[clug] Which to go for?

Ishwor Gurung ishwor.gurung at gmail.com
Sat Jan 16 01:17:37 MST 2010

Hi Ben,

2010/1/16 Ben Nizette <bn at niasdigital.com>:
> On 16/01/2010, at 6:33 PM, Adam Baxter wrote:
>> What would be your reason for discounting say, the i7 920?
> Yeah i7's where it's at.  I just got the baby i7, the 860, but it'll compile an (embedded) linux kernel in ~45 seconds and an AVR32 allmodconfig in ~5min.  A buildroot build takes about 6 minutes (which builds binutils, gcc, uClibc, gcc again (this time including C++), Linux kernel and a full, albeit basic, root filesystem's worth of tools).

That's amazing the whole build (compile+link) in 6 minutes!

> By comparison my old P4 3.6Ghz took 15 minutes to do the small kernel, 1.5 hours to do the allmodconfig and 3 hours to do the buildroot build (the non-linear scaling between the P4 and i7 comes from the kernel build not being able to fully parallelise the linking stages).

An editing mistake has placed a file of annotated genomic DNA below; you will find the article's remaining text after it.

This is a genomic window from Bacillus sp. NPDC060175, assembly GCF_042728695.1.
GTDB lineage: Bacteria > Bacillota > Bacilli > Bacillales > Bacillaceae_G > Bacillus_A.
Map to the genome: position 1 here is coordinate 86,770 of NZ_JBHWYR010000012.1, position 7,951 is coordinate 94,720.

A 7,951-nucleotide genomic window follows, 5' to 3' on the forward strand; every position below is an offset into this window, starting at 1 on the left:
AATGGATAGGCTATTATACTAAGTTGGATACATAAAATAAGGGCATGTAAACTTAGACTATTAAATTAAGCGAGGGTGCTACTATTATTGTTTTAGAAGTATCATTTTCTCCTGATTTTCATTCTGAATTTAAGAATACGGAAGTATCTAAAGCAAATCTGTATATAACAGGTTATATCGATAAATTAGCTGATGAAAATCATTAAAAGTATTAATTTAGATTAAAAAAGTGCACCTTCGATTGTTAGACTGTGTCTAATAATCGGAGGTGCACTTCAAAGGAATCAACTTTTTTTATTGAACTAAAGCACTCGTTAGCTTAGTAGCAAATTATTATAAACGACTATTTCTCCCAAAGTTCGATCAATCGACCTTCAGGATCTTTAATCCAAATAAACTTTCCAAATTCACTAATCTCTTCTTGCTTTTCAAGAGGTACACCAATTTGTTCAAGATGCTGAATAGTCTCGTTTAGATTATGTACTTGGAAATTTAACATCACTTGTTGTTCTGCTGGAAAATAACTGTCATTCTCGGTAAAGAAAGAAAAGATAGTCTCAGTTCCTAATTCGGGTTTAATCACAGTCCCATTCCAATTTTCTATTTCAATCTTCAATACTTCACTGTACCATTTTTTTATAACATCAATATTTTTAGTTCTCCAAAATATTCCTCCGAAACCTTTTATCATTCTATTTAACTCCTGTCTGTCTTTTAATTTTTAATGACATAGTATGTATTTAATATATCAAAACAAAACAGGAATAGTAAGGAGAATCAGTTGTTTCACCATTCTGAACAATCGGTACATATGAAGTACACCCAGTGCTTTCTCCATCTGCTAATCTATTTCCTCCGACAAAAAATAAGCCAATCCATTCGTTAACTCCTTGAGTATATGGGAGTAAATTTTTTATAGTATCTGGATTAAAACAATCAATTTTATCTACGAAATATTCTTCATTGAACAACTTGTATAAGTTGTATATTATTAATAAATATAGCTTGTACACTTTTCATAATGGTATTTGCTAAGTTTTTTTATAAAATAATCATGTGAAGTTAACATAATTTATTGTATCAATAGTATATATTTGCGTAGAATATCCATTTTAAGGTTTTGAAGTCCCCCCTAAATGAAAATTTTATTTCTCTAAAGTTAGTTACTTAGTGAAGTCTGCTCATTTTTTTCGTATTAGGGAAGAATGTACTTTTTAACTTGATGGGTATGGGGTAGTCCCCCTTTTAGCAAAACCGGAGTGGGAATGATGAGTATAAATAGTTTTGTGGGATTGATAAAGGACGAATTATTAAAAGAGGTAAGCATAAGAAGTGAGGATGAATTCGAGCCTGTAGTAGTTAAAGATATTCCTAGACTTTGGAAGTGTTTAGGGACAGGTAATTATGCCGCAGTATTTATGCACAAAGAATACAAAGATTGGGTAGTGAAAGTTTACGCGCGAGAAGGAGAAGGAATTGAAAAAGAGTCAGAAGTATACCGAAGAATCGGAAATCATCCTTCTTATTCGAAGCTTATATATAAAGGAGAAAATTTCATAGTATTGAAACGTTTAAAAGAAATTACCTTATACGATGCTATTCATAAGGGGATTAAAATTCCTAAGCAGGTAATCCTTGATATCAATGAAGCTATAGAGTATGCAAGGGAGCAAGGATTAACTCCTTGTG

> These speeds are off a normal WD Black HDD, you can get another ~10% again building off a tmpfs though you'll need a good sized block of RAM to make that realistic.

Yeah ramdisks are generally faster and yeah i'd need to spend a bit on
ram as well.

> Regarding mobo, I've heard the one to go for for 900-series i7s is the Foxconn Flaming Blade.  For the 800 series i7 like I've got, get the Gigabyte P55A-UD3R.  Good upgrade path with USB3.0, SATA 6GB/s, good overclocking and monitoring options and plenty of everything else.  The only downside to the UD3R is that badly placed caps lead to aftermarket heatsink brackets taking a bit of plier action to sit right.

Very helpful! Thanks. But I am pretty sure I wouldn't need SLI bridge
as it'd just run off elcheapo graphics (I wouldn't do game on it).
Rest of the features are very good.

Ishwor Gurung
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